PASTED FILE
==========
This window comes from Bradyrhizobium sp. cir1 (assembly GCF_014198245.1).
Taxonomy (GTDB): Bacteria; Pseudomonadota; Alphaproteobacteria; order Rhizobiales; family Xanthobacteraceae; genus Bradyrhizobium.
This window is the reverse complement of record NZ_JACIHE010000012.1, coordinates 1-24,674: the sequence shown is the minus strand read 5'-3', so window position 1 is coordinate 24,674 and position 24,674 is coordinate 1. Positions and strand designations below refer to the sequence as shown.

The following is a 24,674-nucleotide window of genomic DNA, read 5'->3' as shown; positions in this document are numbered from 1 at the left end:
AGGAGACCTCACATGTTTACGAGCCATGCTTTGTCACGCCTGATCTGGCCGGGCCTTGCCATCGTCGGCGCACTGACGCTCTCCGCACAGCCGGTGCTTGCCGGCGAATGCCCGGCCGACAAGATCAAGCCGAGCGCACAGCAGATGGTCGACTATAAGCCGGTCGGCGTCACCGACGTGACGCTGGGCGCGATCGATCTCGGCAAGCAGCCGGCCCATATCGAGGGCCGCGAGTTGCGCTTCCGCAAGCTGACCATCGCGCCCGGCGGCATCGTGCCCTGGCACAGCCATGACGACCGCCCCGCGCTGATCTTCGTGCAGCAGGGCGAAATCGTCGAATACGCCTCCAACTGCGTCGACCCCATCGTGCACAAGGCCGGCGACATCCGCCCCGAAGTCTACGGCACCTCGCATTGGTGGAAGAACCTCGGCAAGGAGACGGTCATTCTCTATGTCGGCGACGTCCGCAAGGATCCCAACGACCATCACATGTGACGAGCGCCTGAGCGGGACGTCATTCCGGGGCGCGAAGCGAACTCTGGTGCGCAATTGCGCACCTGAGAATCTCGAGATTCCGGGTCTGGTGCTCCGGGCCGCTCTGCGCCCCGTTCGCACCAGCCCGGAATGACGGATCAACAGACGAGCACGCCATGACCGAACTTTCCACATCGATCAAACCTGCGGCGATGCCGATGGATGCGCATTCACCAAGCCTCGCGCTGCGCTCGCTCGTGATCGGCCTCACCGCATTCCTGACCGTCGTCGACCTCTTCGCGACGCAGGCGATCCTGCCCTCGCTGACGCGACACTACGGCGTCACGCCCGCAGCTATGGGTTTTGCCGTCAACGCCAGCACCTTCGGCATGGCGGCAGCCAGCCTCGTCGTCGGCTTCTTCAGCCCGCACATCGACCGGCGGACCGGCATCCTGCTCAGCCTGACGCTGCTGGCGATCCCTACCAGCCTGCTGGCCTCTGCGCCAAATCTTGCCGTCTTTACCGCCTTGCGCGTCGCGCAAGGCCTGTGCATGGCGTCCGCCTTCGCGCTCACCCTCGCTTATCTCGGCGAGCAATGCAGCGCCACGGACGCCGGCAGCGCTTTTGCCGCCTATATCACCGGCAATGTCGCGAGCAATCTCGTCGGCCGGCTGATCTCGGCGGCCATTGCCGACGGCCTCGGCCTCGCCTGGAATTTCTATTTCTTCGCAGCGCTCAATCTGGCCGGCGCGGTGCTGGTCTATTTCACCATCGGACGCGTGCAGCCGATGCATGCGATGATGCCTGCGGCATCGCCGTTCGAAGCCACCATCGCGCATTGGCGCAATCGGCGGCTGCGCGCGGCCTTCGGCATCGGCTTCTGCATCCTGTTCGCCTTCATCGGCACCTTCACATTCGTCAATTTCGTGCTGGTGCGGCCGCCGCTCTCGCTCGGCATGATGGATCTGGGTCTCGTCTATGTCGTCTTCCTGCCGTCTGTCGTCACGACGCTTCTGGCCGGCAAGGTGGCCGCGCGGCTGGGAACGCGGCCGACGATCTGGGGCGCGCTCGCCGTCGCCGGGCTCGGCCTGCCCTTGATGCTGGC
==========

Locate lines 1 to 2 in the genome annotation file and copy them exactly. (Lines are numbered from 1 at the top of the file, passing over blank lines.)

This window comes from Bradyrhizobium sp. cir1 (assembly GCF_014198245.1).
Taxonomy (GTDB): Bacteria; Pseudomonadota; Alphaproteobacteria; order Rhizobiales; family Xanthobacteraceae; genus Bradyrhizobium.